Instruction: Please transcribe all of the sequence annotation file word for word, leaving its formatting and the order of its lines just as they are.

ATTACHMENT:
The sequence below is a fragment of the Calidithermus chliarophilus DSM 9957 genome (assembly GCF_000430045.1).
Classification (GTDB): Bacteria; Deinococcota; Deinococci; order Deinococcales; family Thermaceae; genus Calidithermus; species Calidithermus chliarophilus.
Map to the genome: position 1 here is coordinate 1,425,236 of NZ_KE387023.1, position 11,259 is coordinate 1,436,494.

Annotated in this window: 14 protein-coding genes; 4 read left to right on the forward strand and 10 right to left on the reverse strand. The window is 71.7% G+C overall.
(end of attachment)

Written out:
The sequence below is a fragment of the Calidithermus chliarophilus DSM 9957 genome (assembly GCF_000430045.1).
Classification (GTDB): Bacteria; Deinococcota; Deinococci; order Deinococcales; family Thermaceae; genus Calidithermus; species Calidithermus chliarophilus.
Map to the genome: position 1 here is coordinate 1,425,236 of NZ_KE387023.1, position 11,259 is coordinate 1,436,494.

Annotated in this window: 14 protein-coding genes; 4 read left to right on the forward strand and 10 right to left on the reverse strand. The window is 71.7% G+C overall.